KABUL (Reuters) - The number of civilians killed and wounded by suicide bombings and “complex attacks” in Afghanistan has more than doubled so far this year, the United Nations said on Thursday.
Suicide bombings and attacks by militant groups killed or maimed 751 people from January through March, one-third of total civilian cases, the U.N. Assistance Mission in Afghanistan (UNAMA) said. Attacks are considered “complex” when the assailants employ a variety of means.
One suicide attack in January carried out in vehicles disguised as ambulances, killed more than 100 people in Kabul.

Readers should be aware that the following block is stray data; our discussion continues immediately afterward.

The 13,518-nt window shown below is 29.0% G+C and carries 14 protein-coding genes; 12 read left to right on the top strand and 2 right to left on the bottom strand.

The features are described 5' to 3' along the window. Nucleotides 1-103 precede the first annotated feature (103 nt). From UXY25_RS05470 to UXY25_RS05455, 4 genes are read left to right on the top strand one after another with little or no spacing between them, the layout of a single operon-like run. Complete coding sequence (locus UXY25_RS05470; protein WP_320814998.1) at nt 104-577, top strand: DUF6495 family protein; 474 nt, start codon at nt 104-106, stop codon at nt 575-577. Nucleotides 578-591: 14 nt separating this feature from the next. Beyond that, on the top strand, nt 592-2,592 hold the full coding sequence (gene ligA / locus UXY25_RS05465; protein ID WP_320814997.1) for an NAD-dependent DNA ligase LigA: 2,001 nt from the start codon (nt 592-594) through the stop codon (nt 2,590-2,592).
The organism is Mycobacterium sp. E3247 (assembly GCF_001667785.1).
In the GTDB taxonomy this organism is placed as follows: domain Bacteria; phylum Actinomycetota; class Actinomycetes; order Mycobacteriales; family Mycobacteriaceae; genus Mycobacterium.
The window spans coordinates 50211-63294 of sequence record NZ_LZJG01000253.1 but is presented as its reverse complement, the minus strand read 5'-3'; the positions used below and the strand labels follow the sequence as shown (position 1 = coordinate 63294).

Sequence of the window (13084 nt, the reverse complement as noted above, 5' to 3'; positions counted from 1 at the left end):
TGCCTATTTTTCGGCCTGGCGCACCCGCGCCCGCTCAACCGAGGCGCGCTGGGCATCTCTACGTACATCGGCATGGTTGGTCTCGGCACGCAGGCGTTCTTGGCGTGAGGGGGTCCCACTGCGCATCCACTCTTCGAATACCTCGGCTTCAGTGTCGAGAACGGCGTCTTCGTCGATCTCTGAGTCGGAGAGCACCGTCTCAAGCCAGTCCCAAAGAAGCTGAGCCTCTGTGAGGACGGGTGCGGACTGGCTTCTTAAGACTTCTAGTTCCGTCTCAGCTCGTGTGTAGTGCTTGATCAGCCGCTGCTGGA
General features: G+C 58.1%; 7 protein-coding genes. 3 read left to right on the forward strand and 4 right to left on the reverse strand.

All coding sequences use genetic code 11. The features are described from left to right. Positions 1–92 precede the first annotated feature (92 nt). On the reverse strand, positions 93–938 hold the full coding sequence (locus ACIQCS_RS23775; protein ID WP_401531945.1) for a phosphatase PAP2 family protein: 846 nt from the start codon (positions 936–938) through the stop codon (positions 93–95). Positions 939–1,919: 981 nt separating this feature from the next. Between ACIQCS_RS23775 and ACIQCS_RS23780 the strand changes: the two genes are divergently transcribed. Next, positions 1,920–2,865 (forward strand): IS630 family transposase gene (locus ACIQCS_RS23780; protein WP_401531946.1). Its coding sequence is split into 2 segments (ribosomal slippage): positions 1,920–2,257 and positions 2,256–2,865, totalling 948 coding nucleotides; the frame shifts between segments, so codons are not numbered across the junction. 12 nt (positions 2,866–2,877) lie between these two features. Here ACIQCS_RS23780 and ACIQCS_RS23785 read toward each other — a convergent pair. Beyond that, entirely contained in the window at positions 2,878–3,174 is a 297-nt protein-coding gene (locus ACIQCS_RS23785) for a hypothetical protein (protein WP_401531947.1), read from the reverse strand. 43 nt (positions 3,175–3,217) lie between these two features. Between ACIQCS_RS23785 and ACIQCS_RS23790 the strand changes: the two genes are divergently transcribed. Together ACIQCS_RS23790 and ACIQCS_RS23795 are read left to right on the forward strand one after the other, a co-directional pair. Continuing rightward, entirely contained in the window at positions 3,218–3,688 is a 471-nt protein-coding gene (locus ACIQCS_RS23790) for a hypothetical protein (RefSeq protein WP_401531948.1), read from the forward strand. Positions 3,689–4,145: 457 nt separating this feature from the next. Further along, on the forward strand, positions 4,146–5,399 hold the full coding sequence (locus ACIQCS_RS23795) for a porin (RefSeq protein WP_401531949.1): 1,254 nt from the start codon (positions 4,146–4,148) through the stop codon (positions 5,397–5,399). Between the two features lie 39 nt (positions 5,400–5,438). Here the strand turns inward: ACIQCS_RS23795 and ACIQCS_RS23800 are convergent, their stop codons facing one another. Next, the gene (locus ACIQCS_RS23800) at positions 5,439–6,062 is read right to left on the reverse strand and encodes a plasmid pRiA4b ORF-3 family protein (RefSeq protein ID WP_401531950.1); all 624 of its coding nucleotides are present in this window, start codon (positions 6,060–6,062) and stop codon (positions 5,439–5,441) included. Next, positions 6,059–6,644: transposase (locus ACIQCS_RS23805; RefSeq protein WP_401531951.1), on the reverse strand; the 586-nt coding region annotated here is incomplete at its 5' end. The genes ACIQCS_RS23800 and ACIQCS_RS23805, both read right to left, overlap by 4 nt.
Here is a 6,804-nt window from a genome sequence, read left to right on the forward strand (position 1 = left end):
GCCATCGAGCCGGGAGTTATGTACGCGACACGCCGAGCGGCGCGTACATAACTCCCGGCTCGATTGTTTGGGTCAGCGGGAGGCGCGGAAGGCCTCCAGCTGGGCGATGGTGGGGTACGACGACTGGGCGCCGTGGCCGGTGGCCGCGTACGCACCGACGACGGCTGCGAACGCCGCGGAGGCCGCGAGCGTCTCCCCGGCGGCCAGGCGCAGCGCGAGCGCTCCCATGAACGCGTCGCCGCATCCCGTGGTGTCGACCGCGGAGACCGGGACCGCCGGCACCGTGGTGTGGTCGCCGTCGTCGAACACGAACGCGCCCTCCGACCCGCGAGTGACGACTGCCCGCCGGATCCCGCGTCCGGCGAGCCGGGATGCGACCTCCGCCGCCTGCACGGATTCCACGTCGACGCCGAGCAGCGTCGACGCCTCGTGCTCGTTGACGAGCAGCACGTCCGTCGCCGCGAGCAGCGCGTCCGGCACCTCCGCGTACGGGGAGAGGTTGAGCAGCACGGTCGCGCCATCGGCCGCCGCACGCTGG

Overall, UNAMA recorded 763 civilian deaths and 1,495 injuries in the first quarter, similar to the same period in each of the past two years. Fighting on the ground was the second-leading cause of civilian deaths and injuries.
Cases attributed to anti-government forces, mainly the Taliban and Islamic State, increased 6 percent year-on-year to 1,500. Civilian deaths and injuries caused by pro-government forces dropped 13 percent to 407, continuing a trend from 2017.
The United Nations is investigating an Afghan Air Force attack on the Taliban last week that killed civilians attending a religious ceremony.
Reporting by Rod Nickel in Kabul; Editing by Robin Pomeroy